The region remains attractive to investors, despite some potential risks. “It’s very attractive for any investors because of the return on investment in Fort McMurray. They want us to do more and more but we have to be careful about what the market can stand, the cost of building, the cost of renovating – all that is a factor when making decisions on behalf of our investors. But it is an exciting time because Canada’s economy is even more resource focused, and we hope the decisions regarding pipelines go a positive way so our resources are open to the market and not landlocked. Everybody benefits,” says Guillamot. He continues: “I’m not saying we go crazy. We need to be stewards of our land, our resources, our green space – we need to be conscientious about our development of this huge resource and do it in a smart way. I think we have smart people in our oil sands industry who are focused on those goals.”
In a region fuelled by one primary industry and resource, though, risk is a very real consideration. “I think the unfortunate part of it is that here in Fort McMurray and most of Alberta we are tied to one resource. In the past in Fort McMurray, when the price of oil plummeted, we took a bath – a very acute and dramatic one. So that’s a danger; hence, our company is diversifying their market. We bought a hotel in Halifax, we bought one in Calgary. We diversify our market because as investors you want to have some kind of strategy where you don’t put all your eggs in one basket,” says Guillamot of the reality of being tied to a resource-driven region.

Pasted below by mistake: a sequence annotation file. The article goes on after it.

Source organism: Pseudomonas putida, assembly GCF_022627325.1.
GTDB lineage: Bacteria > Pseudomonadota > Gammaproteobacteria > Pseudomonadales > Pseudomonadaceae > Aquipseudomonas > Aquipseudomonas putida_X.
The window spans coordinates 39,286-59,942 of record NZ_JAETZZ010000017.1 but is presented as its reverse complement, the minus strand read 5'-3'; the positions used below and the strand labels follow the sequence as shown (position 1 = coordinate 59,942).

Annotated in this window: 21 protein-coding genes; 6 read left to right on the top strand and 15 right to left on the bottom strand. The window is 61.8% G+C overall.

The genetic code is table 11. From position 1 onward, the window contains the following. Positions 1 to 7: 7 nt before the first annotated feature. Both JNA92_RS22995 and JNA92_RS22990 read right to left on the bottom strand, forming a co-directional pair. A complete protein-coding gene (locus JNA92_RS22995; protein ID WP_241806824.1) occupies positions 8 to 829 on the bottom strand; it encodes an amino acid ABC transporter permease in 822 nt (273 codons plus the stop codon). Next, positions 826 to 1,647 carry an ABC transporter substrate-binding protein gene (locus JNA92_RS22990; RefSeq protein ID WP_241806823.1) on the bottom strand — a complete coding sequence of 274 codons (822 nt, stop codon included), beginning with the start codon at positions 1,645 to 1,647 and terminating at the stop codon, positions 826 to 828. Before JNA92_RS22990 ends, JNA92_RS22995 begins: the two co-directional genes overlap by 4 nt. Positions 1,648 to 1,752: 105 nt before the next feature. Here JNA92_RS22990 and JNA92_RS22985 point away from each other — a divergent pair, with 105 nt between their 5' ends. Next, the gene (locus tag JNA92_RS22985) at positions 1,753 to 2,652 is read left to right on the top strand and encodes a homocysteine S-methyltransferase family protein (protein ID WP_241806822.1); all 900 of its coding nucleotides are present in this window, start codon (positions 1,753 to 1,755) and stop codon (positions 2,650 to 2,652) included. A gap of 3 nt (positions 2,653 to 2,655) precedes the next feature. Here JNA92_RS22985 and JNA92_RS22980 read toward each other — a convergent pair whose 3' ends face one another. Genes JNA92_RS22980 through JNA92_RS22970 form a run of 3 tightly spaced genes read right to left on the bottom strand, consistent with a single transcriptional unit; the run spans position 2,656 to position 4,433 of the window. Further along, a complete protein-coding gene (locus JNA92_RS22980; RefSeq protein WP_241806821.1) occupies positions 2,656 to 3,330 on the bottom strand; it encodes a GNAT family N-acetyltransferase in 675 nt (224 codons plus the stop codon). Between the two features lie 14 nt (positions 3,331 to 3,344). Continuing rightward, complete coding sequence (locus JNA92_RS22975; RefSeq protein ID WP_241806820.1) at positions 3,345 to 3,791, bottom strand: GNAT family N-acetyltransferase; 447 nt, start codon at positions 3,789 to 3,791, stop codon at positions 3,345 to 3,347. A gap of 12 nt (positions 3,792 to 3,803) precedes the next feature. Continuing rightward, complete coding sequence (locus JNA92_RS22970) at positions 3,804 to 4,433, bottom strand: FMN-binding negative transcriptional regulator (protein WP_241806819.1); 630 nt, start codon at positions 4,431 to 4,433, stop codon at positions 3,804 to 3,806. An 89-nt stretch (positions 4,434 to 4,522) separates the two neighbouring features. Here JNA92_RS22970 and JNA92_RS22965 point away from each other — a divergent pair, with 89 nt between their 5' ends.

Guillamot is optimistic about the Fort McMurray Hotel Group’s future in the region, including their involvement in community. “It’s very important that we are stewards of these tremendous assets, and we certainly want to share our success with the community. We owe it to the community to make their city more liveable, like helping to attract events by facilitating organizations in securing heavily discounted room rates so they can afford to bring their events here. We also partner with local organizations - through places like Keyano College, the Northern Lights Regional Health Centre, the SPCA, and others – which make life in Fort McMurray more agreeable for residents,” says Guillamot.
As for the successful business side of that equation? Guillamot points to a new letter of understanding between the hotel group and the Fort McMurray Airport Authority. “We have an understanding to construct a new 170-room Marriott Courtyard at the new international airport,” he says. “We are always looking at opportunities. We never close ourselves to any possibilities,” he says with a smile. “Downtown, we will be looking at opportunities should they arise when the city centre redevelopment program is on target. It would make sense to put an addition onto the Nomad with the proposed arena, and maybe an opportunity to put something by the new civic centre based on the plan that we saw, but this is very preliminary at this time. Our intention is to continue to build our portfolio in Fort McMurray, while also investing in other parts of Canada.”
The commitment to business – and the community - is clearly reflected when he finishes by saying, “Our focus is to continue to operate a successful business – and serve as a community partner, too.”